Fostering Systems Research in Europe: A White Paper by EuroSys, the European Professional Society in Systems

TitleFostering Systems Research in Europe: A White Paper by EuroSys, the European Professional Society in Systems
Publication TypeMiscellaneous
Year of Publication2006
AuthorsDruschel, P, Isaacs R, Gross T, Shapiro M

The Computer Systems discipline (which encompasses the sub-areas of operating systems, distributed, embedded, real time and pervasive systems) constitutes a central pillar of computer science. Systems research is the scientific study, analysis, modeling and engineering of effective software platforms. Its challenge is to provide dependable, powerful, performant, secure and scalable solutions within an increasingly complex IT environment. As toolsmiths fueled the Industrial Revolution, today Systems researchers lay the foundation for IT services and applications in the Knowledge Era. Healthy research in Systems is therefore essential for the success and continuing innovation of the IT-based industry (be it proprietary or open source) in Europe.

Europe contributed many early innovations in Systems and continues to produce significant successes; yet it tends to be overshadowed by research in the US. We find several systemic reasons for this, which need to be addressed. Among others: (1) Overall, Europe under-invests in fundamental research in Systems; (2) the structure and culture of academic institutions do not consistently foster excellence at all levels of Systems education and research; (3) In general, European research groups are isolated, and need to network more effectively amongst each other, with their peer groups in the US and other parts of the world, and with the IT industry. If nothing is done, Systems research in Europe will decline, drying up the roots of innovation. This will negatively impact, not only the European IT industry, but beyond it, all sectors that are IT-based, e.g., financial services, government, health care, education, and manufacturers of high-value products such as aircrafts and cars.

The European Systems community has started to address these issues through improved networking and by raising awareness among leaders in the business community, at universities, at funding agencies and among policy makers. This is a good start, but to excel, more is needed: changes by all players are necessary to improve the Systems research landscape. We make specific recommendations, which are detailed and justified in the main body of this paper. Here is a short summary:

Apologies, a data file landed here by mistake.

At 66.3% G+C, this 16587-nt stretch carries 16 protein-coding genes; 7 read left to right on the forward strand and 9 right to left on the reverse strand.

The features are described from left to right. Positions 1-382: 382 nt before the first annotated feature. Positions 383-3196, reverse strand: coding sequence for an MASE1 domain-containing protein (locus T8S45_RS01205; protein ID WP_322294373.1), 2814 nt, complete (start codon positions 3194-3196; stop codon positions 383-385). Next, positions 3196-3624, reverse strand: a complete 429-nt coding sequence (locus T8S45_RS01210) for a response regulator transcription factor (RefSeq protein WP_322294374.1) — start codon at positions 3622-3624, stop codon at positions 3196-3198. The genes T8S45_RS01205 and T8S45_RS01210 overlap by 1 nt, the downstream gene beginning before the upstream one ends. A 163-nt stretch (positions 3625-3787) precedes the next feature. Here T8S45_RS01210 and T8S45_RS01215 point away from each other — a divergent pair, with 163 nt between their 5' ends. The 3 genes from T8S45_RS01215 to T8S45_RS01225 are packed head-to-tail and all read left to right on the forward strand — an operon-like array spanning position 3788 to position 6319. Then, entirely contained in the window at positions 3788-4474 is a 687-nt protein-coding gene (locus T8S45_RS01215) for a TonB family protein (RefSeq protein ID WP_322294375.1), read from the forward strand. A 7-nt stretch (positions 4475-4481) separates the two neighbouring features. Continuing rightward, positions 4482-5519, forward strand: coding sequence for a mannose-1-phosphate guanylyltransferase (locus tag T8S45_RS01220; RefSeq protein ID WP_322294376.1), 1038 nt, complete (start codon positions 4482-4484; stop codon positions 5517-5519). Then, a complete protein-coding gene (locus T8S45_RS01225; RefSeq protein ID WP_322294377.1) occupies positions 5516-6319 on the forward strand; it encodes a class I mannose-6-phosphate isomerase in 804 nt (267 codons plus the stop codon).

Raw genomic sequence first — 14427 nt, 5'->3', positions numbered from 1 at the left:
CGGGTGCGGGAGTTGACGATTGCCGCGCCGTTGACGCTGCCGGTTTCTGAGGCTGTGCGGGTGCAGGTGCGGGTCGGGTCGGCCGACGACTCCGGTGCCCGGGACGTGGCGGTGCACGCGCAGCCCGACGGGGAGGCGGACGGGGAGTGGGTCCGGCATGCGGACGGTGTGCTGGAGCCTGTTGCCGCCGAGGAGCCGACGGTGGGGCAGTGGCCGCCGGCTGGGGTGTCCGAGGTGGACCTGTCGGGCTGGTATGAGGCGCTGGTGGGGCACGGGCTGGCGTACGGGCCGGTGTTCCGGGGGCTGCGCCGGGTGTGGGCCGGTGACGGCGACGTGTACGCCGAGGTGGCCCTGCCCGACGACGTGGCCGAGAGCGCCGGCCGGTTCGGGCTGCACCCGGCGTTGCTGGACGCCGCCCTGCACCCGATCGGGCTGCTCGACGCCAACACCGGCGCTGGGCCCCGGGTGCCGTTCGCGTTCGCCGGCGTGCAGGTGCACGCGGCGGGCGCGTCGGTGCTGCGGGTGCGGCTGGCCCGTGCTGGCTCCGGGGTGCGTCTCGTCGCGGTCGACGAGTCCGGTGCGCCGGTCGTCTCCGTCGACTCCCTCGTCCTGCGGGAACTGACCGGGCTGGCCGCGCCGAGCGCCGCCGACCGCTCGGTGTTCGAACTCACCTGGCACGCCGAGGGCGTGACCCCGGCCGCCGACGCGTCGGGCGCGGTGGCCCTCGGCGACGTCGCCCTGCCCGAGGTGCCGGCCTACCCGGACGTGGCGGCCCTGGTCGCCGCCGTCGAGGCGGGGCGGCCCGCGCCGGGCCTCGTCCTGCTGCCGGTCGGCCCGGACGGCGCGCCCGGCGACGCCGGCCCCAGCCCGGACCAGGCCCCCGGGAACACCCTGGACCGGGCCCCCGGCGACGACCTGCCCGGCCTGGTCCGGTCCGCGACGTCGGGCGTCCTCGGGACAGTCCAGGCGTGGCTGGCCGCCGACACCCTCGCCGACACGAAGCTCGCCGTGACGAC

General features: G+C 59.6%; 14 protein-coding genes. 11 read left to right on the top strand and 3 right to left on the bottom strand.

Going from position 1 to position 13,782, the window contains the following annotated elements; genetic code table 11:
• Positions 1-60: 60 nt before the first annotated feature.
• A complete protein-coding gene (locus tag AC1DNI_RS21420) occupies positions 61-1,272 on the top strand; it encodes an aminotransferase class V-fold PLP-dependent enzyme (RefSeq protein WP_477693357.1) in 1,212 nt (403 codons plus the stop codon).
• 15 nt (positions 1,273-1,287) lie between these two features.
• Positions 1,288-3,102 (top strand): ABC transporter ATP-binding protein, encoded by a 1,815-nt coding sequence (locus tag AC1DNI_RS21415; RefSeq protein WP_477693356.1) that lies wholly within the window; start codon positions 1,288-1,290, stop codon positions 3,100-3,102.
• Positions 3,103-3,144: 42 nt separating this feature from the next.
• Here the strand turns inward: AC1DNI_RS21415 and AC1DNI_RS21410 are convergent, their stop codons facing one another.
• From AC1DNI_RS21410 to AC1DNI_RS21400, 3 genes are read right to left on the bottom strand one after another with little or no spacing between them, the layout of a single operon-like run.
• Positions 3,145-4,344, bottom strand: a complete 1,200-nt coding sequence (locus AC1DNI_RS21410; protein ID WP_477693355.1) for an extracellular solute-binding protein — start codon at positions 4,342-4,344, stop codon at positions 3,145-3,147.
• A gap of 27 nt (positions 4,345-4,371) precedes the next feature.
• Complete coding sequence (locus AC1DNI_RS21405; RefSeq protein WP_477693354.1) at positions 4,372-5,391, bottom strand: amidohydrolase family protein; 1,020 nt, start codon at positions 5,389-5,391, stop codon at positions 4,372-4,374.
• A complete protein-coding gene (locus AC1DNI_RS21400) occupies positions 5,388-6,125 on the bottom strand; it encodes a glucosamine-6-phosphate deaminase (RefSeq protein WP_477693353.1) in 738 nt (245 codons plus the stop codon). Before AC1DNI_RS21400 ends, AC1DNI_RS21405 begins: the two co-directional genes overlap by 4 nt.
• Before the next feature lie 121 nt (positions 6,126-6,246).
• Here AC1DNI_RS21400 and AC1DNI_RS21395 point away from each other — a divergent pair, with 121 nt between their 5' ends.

Universities: The top priority is to foster excellence at all levels of education and research. For students, we make the following recommendations: establish “Research Masters” programmes feeding into a PhD; ease time limits on PhDs; generalise doctoral internships; encourage student exchanges. For faculty, we recommend outside hiring, evaluation involving outside peers, and evaluation metrics adapted to Systems. To compete for the best young talent, institutions should offer competitive working conditions, including stability, responsibility and significant career prospects. In particular, junior faculty should have modest teaching load and receive mentorship, while enjoying the freedom to pursue their own research agenda.

Industry: Our proposals aim to encourage to innovation and technology transfer. The Systems research community and industry need to improve their interaction. Each side needs to better appreciate the other’s needs and roles; e.g., intellectual property issues and the value of fundamental, risky, long-term research and publication. The European IT industry should offer internships for PhD students and hire more PhDs.

Funding agencies: Funding agencies should support long-term, focused, risky and fundamental research projects. Systems research and infrastructure investment need to be sustained over sufficiently long periods. Funding decisions need to be based primarily on technical criteria, such as quality and impact; political criteria (such as balance between EU countries) must come second for research projects.

There is currently a window of opportunity for attracting talented researchers to Europe and to establish Europe as the leading location for high-quality, high-impact Systems research. But to take advantage of this opportunity, the issues we raise need to be addressed now.